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5 Hidden Costs of Divorce

Learn about the hidden costs involved with the divorce process.

Getting a divorce is a stressful and expensive process, but many people do not realize that the costs do not end once the divorce is final. The divorce process and the aftermath have various costs that spouses do not consider or expect. Here are five hidden costs that are commonly encountered in a divorce.

1. Legal fees

Working with a lawyer in a divorce case can involve significant costs and fees. Even once your divorce is finalized, you will likely deal with additional legal fees related to your original case. You might need to pay costs associated with making any necessary adjustments to your parenting agreement, requesting changes to child support or alimony, or consulting a lawyer for advice. Depending on the age of your children, these costs can recur multiple times until a parenting plan or child support is no longer required.


2. Housing costs

When your divorce is finalized, it is likely that you will no longer live with your spouse. As a result, you will need to deal with costs related to selling your current house, finding your future residence, and moving from one to the other.

Most divorced couples choose to sell their home and split the proceeds, and selling your home can involve various expenses related to staging, repairs, and other preparations. Once the house is sold and the proceeds are divided, you’ll need to deal with any costs related to moving your belongings to your next home. Once you relocate, you are solely responsible for your new home’s mortgage or rent payment, utilities, homeowner’s insurance, and other expenses.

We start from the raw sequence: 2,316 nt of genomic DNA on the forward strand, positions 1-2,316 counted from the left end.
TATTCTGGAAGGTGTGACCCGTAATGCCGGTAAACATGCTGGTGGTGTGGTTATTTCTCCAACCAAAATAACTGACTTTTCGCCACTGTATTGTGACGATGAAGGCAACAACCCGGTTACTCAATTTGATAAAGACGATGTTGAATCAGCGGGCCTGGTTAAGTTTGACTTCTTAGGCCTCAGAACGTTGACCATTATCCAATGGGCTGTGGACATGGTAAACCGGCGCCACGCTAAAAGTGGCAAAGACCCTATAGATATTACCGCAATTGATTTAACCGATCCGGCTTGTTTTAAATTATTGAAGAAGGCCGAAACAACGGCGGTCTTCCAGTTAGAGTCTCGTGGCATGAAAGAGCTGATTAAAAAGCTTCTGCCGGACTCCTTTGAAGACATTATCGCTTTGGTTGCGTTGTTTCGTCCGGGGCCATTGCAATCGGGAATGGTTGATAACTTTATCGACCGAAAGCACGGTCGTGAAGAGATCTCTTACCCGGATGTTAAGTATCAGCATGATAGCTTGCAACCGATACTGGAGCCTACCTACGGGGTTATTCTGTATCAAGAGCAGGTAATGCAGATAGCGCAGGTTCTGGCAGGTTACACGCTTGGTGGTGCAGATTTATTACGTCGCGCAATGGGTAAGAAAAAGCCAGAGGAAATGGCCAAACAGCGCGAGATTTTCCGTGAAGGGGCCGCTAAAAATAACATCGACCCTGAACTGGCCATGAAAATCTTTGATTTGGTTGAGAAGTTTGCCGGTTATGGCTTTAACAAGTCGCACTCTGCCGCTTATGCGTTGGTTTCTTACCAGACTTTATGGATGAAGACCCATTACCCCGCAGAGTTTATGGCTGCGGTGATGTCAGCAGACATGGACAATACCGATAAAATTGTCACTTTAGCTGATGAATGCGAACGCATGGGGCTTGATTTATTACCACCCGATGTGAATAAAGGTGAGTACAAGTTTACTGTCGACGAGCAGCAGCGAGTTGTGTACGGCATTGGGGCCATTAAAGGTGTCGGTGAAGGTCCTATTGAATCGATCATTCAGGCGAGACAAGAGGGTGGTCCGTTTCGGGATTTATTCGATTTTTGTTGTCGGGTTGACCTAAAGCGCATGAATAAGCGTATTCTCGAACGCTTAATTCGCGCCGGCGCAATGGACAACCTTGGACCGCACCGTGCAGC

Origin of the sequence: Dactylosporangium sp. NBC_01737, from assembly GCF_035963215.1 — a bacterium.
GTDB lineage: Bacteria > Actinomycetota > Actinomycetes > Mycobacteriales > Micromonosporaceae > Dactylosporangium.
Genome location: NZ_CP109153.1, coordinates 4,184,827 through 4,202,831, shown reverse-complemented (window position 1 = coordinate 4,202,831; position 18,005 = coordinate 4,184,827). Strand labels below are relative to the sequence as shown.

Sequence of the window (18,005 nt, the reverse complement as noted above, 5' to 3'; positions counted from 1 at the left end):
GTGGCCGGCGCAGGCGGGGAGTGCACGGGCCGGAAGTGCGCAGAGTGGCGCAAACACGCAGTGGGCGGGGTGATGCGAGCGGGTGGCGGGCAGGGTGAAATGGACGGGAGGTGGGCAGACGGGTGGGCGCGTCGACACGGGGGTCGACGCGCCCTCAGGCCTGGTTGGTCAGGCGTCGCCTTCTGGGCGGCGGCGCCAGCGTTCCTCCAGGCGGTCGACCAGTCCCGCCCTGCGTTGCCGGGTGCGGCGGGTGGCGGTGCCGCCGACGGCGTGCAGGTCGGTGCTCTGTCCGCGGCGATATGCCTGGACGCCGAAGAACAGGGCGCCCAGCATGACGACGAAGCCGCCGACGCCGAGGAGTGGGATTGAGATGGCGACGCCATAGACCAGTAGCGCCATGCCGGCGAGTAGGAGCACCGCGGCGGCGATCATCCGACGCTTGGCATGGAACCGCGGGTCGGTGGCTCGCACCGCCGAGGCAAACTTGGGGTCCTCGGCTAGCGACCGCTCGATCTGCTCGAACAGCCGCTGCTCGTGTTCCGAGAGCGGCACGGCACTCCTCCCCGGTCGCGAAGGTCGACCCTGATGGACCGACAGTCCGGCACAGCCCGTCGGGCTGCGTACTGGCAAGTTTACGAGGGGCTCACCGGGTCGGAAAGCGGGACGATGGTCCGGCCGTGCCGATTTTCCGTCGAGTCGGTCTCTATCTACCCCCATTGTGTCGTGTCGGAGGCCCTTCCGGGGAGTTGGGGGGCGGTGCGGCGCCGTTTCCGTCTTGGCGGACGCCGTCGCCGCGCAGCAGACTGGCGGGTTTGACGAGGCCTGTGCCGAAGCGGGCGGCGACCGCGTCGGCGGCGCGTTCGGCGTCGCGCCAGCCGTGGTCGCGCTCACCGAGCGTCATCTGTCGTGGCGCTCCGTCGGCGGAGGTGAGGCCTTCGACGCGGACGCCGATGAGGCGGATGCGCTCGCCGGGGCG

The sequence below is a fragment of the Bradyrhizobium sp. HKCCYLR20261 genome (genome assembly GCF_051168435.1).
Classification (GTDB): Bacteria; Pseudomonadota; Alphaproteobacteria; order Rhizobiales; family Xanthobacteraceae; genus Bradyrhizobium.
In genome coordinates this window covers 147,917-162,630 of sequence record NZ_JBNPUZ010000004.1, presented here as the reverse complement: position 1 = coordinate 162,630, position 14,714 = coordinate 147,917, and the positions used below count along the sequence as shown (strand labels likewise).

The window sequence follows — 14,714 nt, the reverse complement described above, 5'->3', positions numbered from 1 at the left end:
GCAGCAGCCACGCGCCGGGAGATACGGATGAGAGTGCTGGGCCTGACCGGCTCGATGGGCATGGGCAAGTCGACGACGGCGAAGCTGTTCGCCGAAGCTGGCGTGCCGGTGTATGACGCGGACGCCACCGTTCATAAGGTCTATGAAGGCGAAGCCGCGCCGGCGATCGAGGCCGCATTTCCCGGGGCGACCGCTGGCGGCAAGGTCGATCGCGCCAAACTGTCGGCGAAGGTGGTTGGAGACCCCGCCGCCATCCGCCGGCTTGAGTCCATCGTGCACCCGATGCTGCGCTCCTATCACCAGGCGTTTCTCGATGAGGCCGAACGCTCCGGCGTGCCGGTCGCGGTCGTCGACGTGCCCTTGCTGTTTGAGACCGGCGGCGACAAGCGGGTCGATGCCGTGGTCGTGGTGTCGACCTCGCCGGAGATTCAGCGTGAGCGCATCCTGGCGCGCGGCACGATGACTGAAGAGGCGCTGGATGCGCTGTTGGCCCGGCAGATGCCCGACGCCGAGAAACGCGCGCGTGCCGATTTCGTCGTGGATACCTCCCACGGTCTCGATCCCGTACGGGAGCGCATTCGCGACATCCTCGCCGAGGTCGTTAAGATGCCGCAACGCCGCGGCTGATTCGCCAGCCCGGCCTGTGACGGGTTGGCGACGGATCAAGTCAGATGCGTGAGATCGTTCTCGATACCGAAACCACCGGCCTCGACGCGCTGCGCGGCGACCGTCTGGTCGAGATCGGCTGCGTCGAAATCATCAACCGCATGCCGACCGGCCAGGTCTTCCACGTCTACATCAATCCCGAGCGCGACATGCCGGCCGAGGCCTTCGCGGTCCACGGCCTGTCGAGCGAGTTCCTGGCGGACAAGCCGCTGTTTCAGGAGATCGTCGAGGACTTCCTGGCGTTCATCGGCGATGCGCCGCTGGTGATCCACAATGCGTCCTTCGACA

3. Health care

If you are not the primary policyholder, divorce can potentially result in a lapse in health insurance coverage and temporarily higher health care costs. Any required appointments or treatments for you or your children can be significantly more expensive without health insurance. Either you or your spouse will need to cover your children’s health insurance on top of your own, and these costs can be higher than they were when managed with your spouse.

Going through a divorce can increase stress and anxiety levels for most couples, so accounting for costs related to caring for your mental health is also a good idea. Your children are also susceptible to increased stress from the separation, so seeking professional help can be a great tool in helping them process the divorce.


4. Taxes

A considerable hidden cost of divorce pertains to income taxes. Filing as an individual has a reduced standard deduction compared to filing jointly, so your tax bill can be significantly higher than what you initially expected. Additionally, you may miss dependent and education credits for your children since both parents cannot claim these credits. Regardless of whether you claim these credits or not, you need to prepare to pay the IRS more than what you’ve previously paid.

5. Retirement savings

Any assets that you and your spouse share will likely need to be split in some way during a divorce, and your retirement savings are no exception. Retirement-fund splits can be hidden depending on your and your spouse’s ages, but whatever retirement plans you have will be affected. Splitting these assets could potentially involve administrative fees in addition to the legal fees needed for your lawyer’s advice and involvement. These factors, combined with a likely need for a post-divorce lifestyle change, can significantly affect your retirement plans.

With so many hidden expenses in mind, it is crucial to manage your finances efficiently. For parents going through a divorce, TalkingParents might be able to help you save money when working with an attorney. Our service can also be an extremely helpful tool for co-parents to manage custody matters after divorce. Learn more.

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